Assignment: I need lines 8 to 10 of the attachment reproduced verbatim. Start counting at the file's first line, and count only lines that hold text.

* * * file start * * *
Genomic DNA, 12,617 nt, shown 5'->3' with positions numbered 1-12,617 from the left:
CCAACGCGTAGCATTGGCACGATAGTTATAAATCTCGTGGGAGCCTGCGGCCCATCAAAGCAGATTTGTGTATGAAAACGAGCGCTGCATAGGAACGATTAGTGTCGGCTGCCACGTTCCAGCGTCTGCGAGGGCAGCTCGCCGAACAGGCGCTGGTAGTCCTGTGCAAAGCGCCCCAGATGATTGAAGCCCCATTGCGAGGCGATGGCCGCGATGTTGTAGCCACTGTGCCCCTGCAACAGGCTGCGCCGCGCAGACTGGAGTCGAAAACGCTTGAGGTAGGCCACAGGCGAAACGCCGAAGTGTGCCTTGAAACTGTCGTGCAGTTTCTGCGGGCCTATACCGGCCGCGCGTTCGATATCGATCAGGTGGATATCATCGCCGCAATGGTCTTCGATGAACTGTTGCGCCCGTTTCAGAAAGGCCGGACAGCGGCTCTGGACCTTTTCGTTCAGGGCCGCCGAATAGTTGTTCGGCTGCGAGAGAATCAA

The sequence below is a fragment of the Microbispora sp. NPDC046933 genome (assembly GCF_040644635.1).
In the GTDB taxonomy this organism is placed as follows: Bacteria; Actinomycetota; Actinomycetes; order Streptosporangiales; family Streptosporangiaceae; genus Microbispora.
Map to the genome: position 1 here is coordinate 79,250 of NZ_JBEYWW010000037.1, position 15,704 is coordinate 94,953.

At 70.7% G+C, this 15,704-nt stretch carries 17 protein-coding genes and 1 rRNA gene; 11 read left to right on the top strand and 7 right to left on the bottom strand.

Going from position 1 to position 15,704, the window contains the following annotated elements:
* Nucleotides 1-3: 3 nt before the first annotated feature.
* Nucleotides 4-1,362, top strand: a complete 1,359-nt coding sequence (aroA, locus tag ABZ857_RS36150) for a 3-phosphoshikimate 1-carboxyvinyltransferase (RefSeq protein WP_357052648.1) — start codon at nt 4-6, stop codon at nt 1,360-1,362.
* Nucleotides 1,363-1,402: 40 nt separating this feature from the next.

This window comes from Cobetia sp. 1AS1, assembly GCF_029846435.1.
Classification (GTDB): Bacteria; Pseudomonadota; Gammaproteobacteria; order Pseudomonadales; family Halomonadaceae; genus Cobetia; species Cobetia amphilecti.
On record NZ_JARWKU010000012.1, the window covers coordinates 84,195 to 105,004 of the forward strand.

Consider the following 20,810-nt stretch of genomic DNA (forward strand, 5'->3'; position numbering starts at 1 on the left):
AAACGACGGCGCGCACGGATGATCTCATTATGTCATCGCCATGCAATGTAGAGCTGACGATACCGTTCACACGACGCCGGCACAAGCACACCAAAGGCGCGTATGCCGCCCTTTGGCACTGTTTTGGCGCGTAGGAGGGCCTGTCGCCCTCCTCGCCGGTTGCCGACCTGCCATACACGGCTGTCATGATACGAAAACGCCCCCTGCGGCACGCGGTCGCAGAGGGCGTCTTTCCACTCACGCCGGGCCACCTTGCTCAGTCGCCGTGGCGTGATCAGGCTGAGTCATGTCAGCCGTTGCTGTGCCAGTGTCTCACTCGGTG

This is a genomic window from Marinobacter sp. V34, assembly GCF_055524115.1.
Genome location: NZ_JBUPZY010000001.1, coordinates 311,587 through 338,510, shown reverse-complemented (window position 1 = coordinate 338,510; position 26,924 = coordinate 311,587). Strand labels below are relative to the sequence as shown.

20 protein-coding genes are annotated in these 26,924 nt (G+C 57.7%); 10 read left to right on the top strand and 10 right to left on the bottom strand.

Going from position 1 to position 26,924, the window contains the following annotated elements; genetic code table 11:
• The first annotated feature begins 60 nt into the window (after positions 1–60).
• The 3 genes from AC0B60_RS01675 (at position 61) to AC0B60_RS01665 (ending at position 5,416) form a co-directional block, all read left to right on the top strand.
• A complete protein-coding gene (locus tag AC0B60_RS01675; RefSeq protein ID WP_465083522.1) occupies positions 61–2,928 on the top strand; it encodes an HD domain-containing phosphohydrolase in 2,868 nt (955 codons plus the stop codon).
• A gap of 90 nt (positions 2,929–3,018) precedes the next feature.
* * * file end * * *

* Nucleotides 1-3: 3 nt before the first annotated feature.
* Nucleotides 4-1,362, top strand: a complete 1,359-nt coding sequence (aroA, locus tag ABZ857_RS36150) for a 3-phosphoshikimate 1-carboxyvinyltransferase (RefSeq protein WP_357052648.1) — start codon at nt 4-6, stop codon at nt 1,360-1,362.
* Nucleotides 1,363-1,402: 40 nt separating this feature from the next.